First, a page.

Joy. That's what I felt when I left the theater. Yeah, I really liked this version of Spider-Man. But here's where I'm coming from... Spider-Man 1 and 2 are great. The first one got the origin just right, and the second one gave us one of the most perfect comic book villains we've ever seen with Alfred Molina's Doctor Octopus. This one (finally) does away with the origin story ("I got bit by a spider."), and focuses completely on Peter Parker in the days, weeks, and months following his appearance in Captain America: Civil War. And Peter is itching to do something as epic as that. Instead, he's spending his time as Spider-Man stopping bicycle thieves, and helping old people who are lost. But then he stumbles upon a group of bad guys (led by Michael Keaton) who are using leftover alien technology to create weapons. And Michael Keaton plays the Vulture, completing his avian trilogy of Batman, Birdman, and now the Vulture.
What's interesting about this version of the character, is that there are long stretches without any sort of action. It's a lot of character and world building business. We find out who Peter hangs out with, who he has a crush on, and what all the cool toys are that Tony Stark put into Spider-Man's costume. Because of this, I was more involved in all these characters than most of the other films.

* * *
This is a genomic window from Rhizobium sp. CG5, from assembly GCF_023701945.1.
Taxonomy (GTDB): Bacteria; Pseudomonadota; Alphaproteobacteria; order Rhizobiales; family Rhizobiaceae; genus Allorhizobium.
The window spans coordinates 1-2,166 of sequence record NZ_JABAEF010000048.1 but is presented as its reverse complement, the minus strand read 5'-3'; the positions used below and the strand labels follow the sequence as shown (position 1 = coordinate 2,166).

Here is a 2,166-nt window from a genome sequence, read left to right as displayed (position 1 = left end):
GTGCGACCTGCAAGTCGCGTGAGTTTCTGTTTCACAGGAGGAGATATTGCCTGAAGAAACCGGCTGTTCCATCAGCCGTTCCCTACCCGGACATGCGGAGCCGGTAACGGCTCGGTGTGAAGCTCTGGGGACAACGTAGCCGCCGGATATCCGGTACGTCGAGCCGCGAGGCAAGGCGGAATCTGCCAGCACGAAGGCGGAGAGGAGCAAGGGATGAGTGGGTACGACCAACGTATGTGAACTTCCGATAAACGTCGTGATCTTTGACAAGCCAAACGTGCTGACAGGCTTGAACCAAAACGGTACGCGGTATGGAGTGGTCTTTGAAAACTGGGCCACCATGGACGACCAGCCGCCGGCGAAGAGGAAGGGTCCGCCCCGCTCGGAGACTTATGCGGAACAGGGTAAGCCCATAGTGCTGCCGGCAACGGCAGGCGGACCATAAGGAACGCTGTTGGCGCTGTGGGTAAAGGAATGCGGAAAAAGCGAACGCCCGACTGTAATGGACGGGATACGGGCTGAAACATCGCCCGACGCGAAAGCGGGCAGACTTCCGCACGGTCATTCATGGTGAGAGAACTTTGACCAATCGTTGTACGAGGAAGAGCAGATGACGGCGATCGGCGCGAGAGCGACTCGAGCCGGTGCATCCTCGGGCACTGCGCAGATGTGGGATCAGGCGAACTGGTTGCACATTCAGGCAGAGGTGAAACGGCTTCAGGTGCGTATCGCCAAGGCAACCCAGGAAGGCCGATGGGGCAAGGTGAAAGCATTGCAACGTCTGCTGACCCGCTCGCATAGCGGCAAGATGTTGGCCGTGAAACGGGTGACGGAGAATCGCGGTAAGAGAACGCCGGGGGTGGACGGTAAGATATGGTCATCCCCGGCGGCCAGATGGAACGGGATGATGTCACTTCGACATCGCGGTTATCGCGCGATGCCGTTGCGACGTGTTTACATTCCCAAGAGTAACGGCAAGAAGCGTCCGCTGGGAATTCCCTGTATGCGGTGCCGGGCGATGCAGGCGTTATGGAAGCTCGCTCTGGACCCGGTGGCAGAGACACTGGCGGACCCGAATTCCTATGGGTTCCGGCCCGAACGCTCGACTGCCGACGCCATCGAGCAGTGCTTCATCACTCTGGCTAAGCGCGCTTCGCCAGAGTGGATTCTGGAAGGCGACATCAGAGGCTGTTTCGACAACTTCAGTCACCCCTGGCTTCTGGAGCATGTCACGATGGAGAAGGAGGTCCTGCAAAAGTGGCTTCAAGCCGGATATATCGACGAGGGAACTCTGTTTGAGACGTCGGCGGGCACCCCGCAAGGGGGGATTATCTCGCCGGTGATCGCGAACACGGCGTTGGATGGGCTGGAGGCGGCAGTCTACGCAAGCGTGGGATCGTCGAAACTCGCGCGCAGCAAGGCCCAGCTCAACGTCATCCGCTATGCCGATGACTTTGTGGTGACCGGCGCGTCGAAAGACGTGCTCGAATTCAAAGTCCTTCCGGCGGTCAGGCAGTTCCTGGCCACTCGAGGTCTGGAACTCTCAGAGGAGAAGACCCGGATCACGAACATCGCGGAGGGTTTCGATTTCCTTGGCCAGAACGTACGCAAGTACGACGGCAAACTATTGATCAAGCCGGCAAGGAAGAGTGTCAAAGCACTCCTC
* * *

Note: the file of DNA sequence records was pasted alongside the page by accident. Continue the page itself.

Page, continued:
What's great about the movie, is that it really is a hero's journey. Peter has a lot of lessons to learn. They're not insurmountable, but he has choices and decisions that he has to make, and because Spider-Man is arguably one of the best superheroes out there, he constantly makes the right ones. And that's actually a bold move. There are no real moral quandaries for Spider-Man. He just has to do the right thing. In an age where there's so much gray, it's nice to have a hero who is this true.
And while Tom Holland continues to craft a fantastic Peter Parker, Michael Keaton does an equally excellent job as Adrian Toomes, The Vulture. He is a bad guy, no doubt. But unlike, say Spider-Man 3's The Sandman, while he believes he's doing what's right for his family, he also has no illusions about how bad he actually is.
I could write about all the cool cameos, the twists that had the audience (and me) gasp in the theater, how Spider-Man's spider sense is essentially non-existent, or how the very last post-credits sequence is one of the funniest things ever. But, instead, I'll just say that I liked the movie a bunch. It swept me up pretty quickly. It finally gives me the hero vs. the villain straightforward fight that I have been waiting for. I just had a good time.